Severe Thunderstorm Threat, Including Tornadoes, Sweeps Into Lower Mississippi Valley Friday, Saturday

Jonathan Belles
Published: March 23, 2017

Severe thunderstorms, including the threat of tornadoes, will rumble across portions of the Plains tonight and slide east into parts of the South through Saturday.


Current Radar with Watches, Warnings

The ingredients for this multi-day severe threat are beginning to come together as an energetic upper-level system swings from the Southwest into the Plains states.

Winds at jet stream level are expected to be strong out of the southwest, which will contribute to the strong wind shear – change in wind speed and direction with height – needed to help sustain supercell thunderstorms. 

(MORE: Tornado Central)

At the surface, a strong area of low pressure is expected rumble eastward in the central Plains, which will then slide into the Midwest by Saturday.

Moisture will surge northward into the Plains, creating a buoyant environment for storms to take root in and grow vertically. Dew points in the 50s and 60s should be supportive of severe storm development, especially on Friday.

(MORE: Where to Expect Tornadoes in March)

Check back with weather.com for the latest.

Timing

Friday

  • The best chance for severe storms will be from east Texas, eastern Oklahoma and southeastern Kansas into much of southern Missouri, Arkansas and Louisiana.
  • Isolated strong to marginally severe storms may also reach as far north as southeastern Nebraska and as far east as western portions of Tennessee and Mississippi.
  • Damaging wind gusts and large hail will be possible, along with the threat of at least a few tornadoes.
  • These severe storms should persist Friday night, pushing east toward the lower Mississippi Valley region.
  • Locally heavy rain and flash flooding may also be concerns, although these appear to be low-end threats. 


Thunderstorm Forecast For Friday

Saturday

  • The cold front will slide across the Mississippi River into the Ohio Valley and South with showers and thunderstorms.
  • Severe storms are possible in parts of the lower and mid-Mississippi Valley into parts of the Deep South and possibly portions of the Ohio Valley and Tennessee Valley.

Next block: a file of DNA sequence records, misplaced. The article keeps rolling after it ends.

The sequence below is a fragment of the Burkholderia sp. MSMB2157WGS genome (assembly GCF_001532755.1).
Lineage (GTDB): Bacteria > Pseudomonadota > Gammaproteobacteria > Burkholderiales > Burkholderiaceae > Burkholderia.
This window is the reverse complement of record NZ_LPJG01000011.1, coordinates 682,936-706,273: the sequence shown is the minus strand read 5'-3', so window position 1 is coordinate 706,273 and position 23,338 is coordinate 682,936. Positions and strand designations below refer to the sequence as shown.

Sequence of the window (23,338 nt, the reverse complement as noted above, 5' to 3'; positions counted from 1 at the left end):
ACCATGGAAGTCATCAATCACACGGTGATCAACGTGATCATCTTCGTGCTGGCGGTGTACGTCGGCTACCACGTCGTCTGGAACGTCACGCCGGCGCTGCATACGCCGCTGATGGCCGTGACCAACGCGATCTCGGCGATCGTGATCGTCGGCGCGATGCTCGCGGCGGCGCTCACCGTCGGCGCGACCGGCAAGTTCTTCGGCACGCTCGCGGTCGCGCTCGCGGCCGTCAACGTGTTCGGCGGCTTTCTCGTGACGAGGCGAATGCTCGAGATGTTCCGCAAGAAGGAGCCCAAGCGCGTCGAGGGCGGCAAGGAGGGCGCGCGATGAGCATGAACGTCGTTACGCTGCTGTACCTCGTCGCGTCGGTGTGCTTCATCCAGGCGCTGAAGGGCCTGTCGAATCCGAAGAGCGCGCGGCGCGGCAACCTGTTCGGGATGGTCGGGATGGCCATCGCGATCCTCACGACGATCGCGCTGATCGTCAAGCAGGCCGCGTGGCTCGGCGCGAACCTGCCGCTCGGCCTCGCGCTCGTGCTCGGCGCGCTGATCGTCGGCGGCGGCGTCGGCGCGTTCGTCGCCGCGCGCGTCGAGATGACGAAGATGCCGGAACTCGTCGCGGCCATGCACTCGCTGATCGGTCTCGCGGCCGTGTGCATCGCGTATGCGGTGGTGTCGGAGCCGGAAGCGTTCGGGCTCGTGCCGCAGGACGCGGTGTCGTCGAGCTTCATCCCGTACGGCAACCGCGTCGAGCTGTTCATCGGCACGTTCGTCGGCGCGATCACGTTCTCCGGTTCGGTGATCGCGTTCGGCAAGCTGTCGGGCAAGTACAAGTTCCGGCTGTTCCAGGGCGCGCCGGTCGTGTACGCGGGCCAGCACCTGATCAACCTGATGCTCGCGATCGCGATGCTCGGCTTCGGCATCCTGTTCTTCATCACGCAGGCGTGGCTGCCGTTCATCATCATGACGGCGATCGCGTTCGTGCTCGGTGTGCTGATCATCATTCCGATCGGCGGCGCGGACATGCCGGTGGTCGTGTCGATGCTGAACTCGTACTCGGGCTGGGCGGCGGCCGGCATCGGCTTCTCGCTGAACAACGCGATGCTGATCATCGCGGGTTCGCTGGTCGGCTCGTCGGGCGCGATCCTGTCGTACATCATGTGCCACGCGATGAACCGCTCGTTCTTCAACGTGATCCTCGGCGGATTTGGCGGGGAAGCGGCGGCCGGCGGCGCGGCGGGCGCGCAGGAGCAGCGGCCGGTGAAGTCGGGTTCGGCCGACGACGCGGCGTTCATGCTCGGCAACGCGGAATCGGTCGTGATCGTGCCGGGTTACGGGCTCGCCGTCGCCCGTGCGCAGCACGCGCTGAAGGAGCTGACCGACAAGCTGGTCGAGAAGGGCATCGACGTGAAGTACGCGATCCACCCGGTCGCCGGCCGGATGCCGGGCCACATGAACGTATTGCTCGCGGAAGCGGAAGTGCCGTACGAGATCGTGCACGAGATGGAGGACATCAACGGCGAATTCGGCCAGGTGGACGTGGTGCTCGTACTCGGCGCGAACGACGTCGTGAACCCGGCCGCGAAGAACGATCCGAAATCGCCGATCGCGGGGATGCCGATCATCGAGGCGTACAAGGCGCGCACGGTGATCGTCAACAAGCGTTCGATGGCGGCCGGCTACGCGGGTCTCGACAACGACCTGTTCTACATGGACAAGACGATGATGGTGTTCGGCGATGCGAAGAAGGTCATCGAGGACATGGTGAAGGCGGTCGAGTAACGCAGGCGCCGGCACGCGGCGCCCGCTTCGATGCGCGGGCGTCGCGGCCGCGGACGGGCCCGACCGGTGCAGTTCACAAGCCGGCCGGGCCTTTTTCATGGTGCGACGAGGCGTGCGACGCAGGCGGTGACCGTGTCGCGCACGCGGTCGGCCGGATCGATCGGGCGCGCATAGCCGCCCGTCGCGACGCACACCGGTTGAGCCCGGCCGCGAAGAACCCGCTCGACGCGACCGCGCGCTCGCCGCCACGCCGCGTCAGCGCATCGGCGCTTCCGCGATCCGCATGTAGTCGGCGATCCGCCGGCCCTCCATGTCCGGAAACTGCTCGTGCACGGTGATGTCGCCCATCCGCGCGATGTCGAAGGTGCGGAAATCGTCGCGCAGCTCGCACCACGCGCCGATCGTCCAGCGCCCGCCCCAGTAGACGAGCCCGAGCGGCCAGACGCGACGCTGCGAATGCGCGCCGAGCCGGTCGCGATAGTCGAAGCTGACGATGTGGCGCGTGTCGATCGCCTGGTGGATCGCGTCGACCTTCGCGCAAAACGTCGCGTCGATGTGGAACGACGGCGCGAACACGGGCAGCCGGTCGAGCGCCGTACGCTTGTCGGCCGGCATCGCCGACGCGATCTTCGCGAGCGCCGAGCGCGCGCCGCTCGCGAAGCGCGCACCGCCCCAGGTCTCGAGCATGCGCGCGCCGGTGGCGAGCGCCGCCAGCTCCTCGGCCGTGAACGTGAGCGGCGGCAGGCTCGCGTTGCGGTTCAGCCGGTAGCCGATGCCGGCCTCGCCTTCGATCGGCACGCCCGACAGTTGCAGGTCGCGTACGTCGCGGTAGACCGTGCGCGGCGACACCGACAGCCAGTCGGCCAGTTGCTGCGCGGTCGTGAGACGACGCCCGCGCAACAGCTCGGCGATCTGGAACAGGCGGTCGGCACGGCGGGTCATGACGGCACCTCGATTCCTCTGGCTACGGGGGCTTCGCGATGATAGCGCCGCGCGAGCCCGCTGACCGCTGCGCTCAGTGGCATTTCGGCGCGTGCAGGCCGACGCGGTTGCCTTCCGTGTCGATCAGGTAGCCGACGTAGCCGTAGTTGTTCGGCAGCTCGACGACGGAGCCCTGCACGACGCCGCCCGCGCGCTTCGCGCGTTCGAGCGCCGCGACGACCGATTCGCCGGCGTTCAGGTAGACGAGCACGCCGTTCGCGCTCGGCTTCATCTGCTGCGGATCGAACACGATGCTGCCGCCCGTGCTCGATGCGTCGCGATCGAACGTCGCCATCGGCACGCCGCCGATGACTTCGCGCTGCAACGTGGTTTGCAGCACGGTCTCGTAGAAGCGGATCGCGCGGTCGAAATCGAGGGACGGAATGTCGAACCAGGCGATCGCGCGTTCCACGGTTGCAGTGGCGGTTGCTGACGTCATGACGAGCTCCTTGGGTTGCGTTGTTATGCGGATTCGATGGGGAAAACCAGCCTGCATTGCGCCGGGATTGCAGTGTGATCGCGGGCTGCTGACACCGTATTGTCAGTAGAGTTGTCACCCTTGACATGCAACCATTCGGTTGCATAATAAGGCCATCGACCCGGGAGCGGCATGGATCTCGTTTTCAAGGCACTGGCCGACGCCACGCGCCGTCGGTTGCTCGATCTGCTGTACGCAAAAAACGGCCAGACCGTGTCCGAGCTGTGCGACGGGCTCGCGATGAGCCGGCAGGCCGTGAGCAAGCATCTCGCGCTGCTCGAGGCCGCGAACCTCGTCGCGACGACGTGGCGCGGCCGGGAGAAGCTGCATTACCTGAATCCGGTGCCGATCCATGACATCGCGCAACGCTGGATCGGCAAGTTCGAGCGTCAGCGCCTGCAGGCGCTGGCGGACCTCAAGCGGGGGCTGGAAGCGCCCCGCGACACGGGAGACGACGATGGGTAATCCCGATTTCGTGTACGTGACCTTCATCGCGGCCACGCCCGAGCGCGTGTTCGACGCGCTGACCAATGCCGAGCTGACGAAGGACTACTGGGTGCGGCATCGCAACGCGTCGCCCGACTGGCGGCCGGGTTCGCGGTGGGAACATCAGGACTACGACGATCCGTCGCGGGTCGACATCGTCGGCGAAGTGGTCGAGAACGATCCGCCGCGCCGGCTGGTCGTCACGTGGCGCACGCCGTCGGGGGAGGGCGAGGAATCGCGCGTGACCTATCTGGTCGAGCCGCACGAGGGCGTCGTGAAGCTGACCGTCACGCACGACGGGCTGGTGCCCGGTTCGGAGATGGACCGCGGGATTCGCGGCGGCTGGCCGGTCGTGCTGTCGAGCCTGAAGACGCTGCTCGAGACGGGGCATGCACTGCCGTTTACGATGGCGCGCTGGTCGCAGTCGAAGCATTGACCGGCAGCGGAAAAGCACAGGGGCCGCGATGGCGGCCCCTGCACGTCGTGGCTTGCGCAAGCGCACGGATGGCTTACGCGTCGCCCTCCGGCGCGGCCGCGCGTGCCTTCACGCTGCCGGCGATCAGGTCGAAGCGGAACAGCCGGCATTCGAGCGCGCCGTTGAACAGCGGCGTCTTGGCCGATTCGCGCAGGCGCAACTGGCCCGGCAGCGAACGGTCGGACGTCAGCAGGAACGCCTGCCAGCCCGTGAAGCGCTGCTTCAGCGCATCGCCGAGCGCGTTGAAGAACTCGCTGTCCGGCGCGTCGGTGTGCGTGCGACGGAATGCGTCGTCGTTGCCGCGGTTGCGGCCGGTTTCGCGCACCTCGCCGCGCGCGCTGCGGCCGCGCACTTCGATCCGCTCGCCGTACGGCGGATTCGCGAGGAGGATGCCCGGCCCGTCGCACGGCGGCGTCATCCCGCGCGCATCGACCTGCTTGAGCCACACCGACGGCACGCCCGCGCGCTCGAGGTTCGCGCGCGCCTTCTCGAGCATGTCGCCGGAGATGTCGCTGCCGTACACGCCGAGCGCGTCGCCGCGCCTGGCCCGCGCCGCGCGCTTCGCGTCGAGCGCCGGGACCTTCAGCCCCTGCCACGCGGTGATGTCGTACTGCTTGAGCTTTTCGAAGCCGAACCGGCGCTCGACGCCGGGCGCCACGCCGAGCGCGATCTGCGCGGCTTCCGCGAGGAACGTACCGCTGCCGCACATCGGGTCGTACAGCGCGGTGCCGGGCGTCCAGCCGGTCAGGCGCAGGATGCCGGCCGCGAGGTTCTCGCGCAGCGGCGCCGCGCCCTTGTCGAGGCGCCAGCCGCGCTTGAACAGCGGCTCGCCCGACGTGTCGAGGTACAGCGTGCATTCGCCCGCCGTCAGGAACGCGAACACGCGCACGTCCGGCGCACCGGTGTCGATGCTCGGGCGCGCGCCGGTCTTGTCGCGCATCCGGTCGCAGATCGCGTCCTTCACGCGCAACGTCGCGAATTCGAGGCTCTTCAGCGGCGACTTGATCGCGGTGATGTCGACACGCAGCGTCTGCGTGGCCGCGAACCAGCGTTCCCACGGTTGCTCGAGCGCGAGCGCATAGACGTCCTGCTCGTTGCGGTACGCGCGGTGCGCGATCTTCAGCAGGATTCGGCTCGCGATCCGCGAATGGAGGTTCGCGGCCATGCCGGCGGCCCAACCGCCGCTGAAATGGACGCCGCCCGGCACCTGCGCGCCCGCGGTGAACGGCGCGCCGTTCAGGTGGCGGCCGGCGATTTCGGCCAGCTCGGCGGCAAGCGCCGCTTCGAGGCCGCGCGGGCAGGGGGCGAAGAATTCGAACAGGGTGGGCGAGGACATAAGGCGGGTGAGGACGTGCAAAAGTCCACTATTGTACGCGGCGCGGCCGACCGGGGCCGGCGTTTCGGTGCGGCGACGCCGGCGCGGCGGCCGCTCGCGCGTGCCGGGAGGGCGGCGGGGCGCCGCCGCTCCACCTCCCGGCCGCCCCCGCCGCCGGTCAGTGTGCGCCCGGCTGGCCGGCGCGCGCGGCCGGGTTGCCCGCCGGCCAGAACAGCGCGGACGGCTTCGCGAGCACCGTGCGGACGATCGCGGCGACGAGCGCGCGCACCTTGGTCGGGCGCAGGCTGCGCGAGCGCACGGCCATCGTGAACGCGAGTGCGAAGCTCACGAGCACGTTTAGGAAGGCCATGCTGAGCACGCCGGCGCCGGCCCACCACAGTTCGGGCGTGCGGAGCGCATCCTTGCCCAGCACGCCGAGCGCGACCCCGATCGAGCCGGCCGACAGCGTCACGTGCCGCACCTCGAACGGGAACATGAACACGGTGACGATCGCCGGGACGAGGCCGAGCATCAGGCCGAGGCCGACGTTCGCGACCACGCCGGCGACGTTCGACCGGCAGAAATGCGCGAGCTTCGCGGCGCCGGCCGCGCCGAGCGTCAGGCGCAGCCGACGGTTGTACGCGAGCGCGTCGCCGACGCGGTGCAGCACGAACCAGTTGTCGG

• Damaging winds, hail, heavy rain and perhaps a tornado are the primary threats.


Thunderstorm Forecast For Saturday

Another round of severe storms is possible on Sunday and Monday in parts of the Plains and South. For more on that story, see the link below.

(MORE: Numerous Severe Weather Threats Likely to End March Like a Lion)

MORE: Tornadoes in the Midwest, March 6, 2017


The Weather Company’s primary journalistic mission is to report on breaking weather news, the environment and the importance of science to our lives. This story does not necessarily represent the position of our parent company, IBM.

Ad Blocker Enabled

Featured Blogs

Iconic American Destination Virtually Isolated for Rest of Year

By Christopher C. Burt
March 24, 2017

Half of the village of Big Sur, on the coast of central California, has lost its only access to the north following the demolition of the flood-damaged Pfeiffer Canyon Bridge along State Route 1 (also Rt. 1 or SR 1) on March 19. Although Rt. 1 to the south of Big Sur has reopened to traffic (after mud and rock slides were cleared) it is a long 70-mile journey along the windy but spectacular highway to Cambria, the next town of any significance where supplies can be had. CalTrans (California Department of Transportation) estimates it will take 6-9 months to rebuild a new bridge over the canyon.

A Prolonged Series of Severe Threats—But How Severe?

By Dr. Jeff Masters
March 23, 2017

As storm systems sweep across the country over the next week in classic late-March fashion, we can expect near-daily doses of severe weather over parts of the south-central and southeast United States. Most of the severe weather will plow through the regions most favored for stormy conditions in early spring, from Texas and Oklahoma across the Mississippi Valley into the Southeast states.

An extraordinary meteorological event; was one of its results a 1000-year flood?

By Stu Ostro
October 5, 2015

The confluence of meteorological ingredients the first weekend in October 2015 resulted in an extraordinary weather event with severe impacts. Was one of them a 1000-year flood?

Why the Arrest of a Science-Loving 14-year-old Matters

By Shaun Tanner
September 16, 2015

By now, many of you have heard or read about the arrest of Ahmed Mohamed, a 14-year-old high school student from Irving, Texas. Ahmed was arrested because school officials called the police after he showed one of his teachers his homemade clock. Mistaken for a bomb, Ahmed was taken into custody, interrogated, shamed, suspended (still on suspension today, Wednesday), and reprimanded. All of this after it has been found that the "device" he brought to school was indeed, a homemade clock.